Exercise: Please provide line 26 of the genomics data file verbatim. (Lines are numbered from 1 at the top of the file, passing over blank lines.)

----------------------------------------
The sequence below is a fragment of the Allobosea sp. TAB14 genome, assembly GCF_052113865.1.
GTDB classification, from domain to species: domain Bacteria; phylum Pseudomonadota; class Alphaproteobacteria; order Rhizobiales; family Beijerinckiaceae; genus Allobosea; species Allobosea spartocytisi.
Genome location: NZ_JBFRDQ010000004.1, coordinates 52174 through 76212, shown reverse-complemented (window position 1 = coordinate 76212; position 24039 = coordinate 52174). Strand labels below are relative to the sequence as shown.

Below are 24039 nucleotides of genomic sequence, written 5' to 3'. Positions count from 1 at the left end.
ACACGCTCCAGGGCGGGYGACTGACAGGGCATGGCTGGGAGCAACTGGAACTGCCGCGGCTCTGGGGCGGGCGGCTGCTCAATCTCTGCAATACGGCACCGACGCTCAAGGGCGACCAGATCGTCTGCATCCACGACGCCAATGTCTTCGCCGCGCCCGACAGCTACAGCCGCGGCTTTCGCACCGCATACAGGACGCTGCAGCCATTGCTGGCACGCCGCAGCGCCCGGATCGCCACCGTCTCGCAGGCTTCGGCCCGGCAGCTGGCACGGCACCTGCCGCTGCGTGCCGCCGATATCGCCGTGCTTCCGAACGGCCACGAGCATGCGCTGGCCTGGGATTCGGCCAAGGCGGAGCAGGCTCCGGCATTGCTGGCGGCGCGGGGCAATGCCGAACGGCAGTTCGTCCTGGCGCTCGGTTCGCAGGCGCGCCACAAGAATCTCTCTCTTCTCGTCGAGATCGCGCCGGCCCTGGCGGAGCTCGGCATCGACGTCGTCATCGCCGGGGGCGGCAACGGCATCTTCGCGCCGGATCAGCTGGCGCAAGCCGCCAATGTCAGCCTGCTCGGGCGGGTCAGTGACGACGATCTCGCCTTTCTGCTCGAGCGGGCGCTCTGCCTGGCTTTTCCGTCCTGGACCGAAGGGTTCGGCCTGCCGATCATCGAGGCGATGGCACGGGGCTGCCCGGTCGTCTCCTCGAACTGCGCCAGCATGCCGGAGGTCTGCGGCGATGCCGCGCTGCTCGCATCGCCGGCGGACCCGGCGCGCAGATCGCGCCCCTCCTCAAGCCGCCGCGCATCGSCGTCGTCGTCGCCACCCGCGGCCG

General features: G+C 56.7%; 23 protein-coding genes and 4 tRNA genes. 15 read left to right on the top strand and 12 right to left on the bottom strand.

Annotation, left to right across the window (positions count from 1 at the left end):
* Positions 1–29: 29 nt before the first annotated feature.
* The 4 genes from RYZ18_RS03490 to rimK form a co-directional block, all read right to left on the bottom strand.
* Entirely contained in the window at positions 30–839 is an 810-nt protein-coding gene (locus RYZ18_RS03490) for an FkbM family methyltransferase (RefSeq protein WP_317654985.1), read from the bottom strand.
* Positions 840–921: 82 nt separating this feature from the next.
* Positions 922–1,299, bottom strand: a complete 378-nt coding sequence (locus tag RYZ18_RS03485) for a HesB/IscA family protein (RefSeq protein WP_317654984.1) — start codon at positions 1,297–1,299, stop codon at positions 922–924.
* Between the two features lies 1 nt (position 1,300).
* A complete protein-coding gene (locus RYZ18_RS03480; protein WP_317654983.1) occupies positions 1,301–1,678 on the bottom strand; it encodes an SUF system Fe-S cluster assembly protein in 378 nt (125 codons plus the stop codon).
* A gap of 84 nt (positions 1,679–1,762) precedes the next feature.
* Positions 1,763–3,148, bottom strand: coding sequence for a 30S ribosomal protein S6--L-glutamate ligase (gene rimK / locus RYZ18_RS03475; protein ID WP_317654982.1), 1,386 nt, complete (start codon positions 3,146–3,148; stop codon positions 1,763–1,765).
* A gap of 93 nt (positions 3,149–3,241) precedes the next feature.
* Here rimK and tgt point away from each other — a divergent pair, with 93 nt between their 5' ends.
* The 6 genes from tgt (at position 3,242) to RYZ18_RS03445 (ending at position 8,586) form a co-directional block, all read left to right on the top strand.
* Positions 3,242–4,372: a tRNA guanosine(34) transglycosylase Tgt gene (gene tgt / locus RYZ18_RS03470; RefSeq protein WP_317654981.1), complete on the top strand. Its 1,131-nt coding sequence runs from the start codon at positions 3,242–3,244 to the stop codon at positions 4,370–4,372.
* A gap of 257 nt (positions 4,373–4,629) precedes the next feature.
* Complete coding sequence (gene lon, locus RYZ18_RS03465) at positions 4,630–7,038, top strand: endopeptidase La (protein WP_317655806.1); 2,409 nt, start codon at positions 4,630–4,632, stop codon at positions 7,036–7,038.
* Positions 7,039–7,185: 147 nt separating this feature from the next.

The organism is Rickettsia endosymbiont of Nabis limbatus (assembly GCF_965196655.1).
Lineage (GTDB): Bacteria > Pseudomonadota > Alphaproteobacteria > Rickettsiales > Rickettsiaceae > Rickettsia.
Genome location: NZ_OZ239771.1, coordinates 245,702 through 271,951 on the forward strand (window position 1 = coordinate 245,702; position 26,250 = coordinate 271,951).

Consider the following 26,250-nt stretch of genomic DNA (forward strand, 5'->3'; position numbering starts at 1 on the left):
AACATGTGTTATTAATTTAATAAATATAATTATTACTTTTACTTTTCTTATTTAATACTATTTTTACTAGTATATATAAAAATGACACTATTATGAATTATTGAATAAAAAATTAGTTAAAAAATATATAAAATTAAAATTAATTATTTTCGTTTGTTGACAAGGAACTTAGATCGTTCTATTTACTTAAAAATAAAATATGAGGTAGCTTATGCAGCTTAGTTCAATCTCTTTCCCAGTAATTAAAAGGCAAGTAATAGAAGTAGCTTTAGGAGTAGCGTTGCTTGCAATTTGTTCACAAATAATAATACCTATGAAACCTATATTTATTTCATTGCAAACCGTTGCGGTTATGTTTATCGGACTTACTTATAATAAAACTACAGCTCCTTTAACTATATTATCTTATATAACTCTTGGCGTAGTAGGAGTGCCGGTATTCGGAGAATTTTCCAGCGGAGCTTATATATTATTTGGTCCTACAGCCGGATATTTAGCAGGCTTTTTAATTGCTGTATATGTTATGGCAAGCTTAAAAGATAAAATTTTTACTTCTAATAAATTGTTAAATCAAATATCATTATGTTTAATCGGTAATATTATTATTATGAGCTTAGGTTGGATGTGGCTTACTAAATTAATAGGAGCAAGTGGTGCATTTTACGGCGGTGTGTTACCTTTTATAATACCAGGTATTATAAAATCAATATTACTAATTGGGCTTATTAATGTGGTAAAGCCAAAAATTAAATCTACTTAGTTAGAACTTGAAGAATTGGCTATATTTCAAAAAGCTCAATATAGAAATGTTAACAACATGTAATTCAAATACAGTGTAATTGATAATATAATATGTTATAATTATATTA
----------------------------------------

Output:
Genome location: NZ_OZ239771.1, coordinates 245,702 through 271,951 on the forward strand (window position 1 = coordinate 245,702; position 26,250 = coordinate 271,951).